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Featured Movie Reviews

A Midsummer Night's Sex Comedy


In 1982, Woody Allen released his most ill-titled film. With only a couple mild laughs and no sex, A MIDSUMMER NIGHT'S SEX COMEDY is a lightweight mess.

Woody is Andrew, a wacky 1900's inventor in a decidedly unromantic marriage to Adrian (Mary Steenburgen). They invite two couples to their house in the country for a long weekend.

Lethario doctor Maxwell (Tony Roberts) brings a young, uninhibited nurse Dulcy (Julie Haggerty from Airplane).

Pompous Professor Leopold (Jose Ferrer) brings his much younger fiance Ariel (Mia Farrow in her Allen film debut).

Maxwell only has eyes for Ariel.

Andrew is hiding the fact that Ariel's been at his country home before.

Dulcy finds herself attracted to Leopold.

Unfortunately, there's just not much going on here beyond the secret lusting. Woody's usual clever wit and verbal interplay has been replaced by leisurely interludes in the woods.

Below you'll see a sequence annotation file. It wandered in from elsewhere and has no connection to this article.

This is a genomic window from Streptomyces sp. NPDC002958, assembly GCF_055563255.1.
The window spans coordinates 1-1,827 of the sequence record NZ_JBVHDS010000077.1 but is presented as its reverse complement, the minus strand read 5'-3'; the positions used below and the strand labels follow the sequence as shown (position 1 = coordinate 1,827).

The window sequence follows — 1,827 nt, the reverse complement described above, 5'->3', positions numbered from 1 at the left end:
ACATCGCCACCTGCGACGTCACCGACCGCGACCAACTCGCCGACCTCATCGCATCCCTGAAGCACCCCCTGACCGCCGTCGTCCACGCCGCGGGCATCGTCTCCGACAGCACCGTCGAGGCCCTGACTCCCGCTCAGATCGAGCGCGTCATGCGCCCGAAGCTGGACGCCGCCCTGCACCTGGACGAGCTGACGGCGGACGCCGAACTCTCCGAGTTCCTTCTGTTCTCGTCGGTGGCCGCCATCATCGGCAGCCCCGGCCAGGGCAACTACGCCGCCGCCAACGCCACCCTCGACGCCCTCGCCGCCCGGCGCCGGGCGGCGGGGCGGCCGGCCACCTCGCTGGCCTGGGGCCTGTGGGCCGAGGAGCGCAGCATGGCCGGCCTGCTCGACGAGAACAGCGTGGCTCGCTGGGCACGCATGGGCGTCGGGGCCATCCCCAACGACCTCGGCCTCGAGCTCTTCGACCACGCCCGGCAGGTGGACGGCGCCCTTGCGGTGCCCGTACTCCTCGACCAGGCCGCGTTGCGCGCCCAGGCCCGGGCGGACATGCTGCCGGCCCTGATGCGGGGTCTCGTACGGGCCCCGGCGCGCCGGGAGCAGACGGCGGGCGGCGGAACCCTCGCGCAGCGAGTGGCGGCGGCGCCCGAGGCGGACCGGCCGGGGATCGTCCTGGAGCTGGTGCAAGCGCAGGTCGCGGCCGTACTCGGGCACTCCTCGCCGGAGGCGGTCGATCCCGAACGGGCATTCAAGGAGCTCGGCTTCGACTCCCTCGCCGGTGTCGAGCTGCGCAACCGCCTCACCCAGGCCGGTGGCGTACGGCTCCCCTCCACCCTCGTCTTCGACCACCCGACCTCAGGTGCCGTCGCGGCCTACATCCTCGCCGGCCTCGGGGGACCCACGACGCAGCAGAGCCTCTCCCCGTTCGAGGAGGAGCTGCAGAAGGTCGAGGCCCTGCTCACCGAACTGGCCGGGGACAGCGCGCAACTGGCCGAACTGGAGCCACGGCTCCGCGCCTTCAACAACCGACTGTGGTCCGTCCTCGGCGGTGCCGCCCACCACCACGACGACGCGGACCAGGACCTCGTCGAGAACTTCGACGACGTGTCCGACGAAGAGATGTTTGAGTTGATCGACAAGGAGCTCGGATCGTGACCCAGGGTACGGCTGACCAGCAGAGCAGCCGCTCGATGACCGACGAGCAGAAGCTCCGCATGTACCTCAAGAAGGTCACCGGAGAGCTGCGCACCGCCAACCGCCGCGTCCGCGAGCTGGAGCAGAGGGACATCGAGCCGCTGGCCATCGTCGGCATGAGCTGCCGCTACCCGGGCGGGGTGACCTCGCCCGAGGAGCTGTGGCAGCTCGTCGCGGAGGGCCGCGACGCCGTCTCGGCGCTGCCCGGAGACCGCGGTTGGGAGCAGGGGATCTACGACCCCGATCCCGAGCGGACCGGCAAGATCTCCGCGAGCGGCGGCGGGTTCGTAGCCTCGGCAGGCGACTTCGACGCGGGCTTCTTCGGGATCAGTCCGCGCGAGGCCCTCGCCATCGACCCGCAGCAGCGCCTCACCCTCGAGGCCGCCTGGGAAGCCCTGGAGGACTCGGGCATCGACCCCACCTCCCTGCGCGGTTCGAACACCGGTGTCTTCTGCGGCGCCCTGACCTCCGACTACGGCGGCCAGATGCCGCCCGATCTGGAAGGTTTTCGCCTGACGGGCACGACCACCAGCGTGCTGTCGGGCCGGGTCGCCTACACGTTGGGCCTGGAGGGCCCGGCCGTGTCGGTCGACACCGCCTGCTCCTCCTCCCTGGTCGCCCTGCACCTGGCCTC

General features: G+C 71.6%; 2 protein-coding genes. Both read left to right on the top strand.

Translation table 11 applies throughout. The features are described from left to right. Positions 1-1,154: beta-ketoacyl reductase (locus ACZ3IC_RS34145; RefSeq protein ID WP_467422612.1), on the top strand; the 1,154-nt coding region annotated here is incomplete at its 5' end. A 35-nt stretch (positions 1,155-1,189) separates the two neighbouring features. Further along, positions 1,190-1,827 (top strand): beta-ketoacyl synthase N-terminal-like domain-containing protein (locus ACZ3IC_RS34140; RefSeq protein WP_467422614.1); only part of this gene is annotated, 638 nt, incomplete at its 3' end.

When it doesn't feel forced, it just kind of sits there waiting for some kind of emotion.

It's beautifully shot by the legendary Gordon Willis (The Godfather, Manhattan). Several Allen biographies have noted that the cast spent most of their days sitting around waiting for the perfect light of day to shoot. They were bored and lethargic.

That's exactly how I felt watching it trying to get through it.

The ending feels wholly imported from another, more mystical, happier film. I think I would have rather watched that one.

As a huge Woody fan, it's one of my least favorite Allen films and gets a D.

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